In an astoundingly shallow review of several books on happiness, Carol Tavris drops this humdinger in her discussion of Layard's statist impulses:
Professor Layard takes [active government promotion of happiness] further, proposing that government should make the happiness of its citizens a primary goal, the heart of its public and economic policy, using laws and taxes to reward cooperation in pursuit of a common good, make work life more compatible with family life, help the poor, reduce rates of mental illness, subsidize activities that promote “community life”, reduce commuting time, eliminate high unemployment, prohibit commercial advertising to children (as Sweden does) . . . . If the thermostat theory is right, none of this will raise the overall happiness level of the population, and some temperamentally grouchy people will complain that they miss the traffic, but who cares? Sign me up. [emphasis added]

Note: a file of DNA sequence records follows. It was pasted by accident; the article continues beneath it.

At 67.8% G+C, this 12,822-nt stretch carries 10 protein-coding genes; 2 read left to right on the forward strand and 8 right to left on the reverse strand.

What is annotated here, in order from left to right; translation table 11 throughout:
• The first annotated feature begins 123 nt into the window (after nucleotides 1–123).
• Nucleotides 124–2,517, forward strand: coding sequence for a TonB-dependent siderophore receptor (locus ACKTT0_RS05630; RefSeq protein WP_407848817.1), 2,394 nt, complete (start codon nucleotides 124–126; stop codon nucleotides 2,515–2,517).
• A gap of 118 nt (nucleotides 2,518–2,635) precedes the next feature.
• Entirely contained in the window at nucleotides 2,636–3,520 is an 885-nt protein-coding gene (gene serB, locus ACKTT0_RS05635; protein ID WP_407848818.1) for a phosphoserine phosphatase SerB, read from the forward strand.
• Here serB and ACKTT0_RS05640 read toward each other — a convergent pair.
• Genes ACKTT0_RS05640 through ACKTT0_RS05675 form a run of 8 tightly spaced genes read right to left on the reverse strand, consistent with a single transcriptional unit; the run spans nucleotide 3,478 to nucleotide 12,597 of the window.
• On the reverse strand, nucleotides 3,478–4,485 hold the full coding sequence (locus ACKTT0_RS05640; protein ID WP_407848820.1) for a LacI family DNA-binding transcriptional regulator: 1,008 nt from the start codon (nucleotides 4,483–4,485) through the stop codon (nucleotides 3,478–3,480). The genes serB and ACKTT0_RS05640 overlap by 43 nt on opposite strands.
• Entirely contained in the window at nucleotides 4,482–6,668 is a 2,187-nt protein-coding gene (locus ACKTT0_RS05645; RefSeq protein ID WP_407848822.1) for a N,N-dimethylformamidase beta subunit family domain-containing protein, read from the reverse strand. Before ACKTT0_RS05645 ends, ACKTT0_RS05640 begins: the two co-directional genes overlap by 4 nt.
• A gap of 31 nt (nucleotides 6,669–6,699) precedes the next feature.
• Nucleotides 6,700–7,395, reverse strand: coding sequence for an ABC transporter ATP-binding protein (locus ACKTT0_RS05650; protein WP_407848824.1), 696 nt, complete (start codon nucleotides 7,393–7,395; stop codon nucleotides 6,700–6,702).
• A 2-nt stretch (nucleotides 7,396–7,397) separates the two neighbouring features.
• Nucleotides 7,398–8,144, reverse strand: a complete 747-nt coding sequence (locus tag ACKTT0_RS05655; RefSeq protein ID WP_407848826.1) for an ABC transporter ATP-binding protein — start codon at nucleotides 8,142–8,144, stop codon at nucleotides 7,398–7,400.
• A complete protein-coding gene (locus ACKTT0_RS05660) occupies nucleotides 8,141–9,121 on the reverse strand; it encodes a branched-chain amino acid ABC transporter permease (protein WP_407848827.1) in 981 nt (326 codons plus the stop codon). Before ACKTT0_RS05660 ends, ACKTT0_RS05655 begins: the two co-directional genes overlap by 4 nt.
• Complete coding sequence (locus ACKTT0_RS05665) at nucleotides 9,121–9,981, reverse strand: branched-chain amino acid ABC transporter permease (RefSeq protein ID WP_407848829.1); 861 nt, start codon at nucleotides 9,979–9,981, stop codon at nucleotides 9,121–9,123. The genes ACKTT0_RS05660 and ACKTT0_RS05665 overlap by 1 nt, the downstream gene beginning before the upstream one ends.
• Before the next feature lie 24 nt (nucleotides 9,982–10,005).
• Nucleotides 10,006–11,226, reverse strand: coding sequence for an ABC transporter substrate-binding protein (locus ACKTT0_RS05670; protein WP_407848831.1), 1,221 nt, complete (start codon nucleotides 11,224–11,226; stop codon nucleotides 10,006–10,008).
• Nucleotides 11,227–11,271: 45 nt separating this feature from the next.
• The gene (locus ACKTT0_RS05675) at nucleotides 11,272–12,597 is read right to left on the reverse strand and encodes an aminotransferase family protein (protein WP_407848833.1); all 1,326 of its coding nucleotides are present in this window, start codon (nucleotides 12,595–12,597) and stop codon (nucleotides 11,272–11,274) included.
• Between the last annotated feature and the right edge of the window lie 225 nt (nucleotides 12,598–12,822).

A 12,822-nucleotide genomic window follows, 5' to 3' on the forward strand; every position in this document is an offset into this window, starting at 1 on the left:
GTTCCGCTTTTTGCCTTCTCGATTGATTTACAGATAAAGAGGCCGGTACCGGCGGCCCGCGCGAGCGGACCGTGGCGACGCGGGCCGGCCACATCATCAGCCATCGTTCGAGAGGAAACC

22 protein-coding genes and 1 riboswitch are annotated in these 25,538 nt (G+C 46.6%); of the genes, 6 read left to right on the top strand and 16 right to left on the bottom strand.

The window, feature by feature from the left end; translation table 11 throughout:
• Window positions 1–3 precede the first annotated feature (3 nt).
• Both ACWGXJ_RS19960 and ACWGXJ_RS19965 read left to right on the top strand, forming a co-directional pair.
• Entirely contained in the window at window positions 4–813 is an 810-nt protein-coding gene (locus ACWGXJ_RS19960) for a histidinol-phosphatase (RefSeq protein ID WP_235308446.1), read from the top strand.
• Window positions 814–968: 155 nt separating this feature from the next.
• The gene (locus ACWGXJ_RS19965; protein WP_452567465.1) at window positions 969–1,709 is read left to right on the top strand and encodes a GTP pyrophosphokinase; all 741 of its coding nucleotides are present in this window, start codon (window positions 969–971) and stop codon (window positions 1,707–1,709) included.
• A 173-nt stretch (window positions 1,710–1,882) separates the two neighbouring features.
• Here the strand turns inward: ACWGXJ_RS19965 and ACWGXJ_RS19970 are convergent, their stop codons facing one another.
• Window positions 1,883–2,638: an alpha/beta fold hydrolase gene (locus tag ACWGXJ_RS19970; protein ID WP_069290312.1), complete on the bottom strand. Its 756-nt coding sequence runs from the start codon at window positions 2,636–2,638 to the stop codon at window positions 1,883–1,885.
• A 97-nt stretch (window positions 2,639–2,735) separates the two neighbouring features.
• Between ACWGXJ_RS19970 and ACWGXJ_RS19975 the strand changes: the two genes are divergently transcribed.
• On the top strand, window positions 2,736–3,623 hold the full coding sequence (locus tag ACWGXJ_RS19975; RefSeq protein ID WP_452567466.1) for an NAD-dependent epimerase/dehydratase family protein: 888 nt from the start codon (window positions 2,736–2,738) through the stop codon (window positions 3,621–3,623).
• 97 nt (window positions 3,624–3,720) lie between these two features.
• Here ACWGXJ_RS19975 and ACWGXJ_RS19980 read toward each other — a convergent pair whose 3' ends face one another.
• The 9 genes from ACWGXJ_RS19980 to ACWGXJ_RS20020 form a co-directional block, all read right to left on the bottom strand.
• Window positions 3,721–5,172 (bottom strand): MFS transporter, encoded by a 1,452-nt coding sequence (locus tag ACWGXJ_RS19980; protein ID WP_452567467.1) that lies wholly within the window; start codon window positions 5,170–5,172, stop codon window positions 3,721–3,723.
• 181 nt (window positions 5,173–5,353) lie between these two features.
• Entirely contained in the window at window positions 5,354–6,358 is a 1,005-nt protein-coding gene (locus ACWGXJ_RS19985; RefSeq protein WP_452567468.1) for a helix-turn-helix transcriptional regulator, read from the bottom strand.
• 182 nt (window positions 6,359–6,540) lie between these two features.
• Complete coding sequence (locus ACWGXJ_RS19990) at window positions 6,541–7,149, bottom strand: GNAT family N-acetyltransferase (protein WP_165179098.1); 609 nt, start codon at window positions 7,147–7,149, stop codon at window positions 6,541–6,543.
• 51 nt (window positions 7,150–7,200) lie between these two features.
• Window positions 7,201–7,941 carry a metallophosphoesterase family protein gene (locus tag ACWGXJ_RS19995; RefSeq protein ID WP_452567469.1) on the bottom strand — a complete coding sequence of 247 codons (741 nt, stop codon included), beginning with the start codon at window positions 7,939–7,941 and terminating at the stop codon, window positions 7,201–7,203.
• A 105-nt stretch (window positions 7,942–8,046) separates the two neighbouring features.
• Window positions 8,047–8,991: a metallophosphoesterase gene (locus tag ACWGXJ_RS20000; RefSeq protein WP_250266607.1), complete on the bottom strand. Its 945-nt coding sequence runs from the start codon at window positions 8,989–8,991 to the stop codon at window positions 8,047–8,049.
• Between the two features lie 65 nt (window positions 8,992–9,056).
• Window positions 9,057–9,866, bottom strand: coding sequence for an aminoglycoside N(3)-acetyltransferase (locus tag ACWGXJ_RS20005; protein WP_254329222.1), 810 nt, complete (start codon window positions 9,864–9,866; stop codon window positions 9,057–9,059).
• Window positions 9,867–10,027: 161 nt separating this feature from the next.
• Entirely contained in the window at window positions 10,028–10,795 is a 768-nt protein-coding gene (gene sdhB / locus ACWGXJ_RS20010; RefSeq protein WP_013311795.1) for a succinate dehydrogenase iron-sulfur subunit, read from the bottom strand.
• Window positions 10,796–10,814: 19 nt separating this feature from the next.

Got that? Even if the entire justification offered for all this state action is completely and totally undermined by the empirical evidence, Tavris wants to sign up for it anyway. Why? No doubt because Layard's interpretation of happiness “science” coveniently, nay miraculously, maps onto her existing political commitments, and it's nice to have another arrow in the rhetorical quiver.
Worse, because Tavris thinks all this is worth doing even if no one is made any happier, she presumably thinks that all this frighteningly anti-liberal social engineering would work, thereby providing real benefits according to some other evaluative standard, leaving only the terminally grouchy to complain about the lack of things to complain about. This is precisely the kind of fantastically ignorant faith in technocracy that makes the sunny pseudoscientific authoritarianism of the neo-Benthamites so dangerous.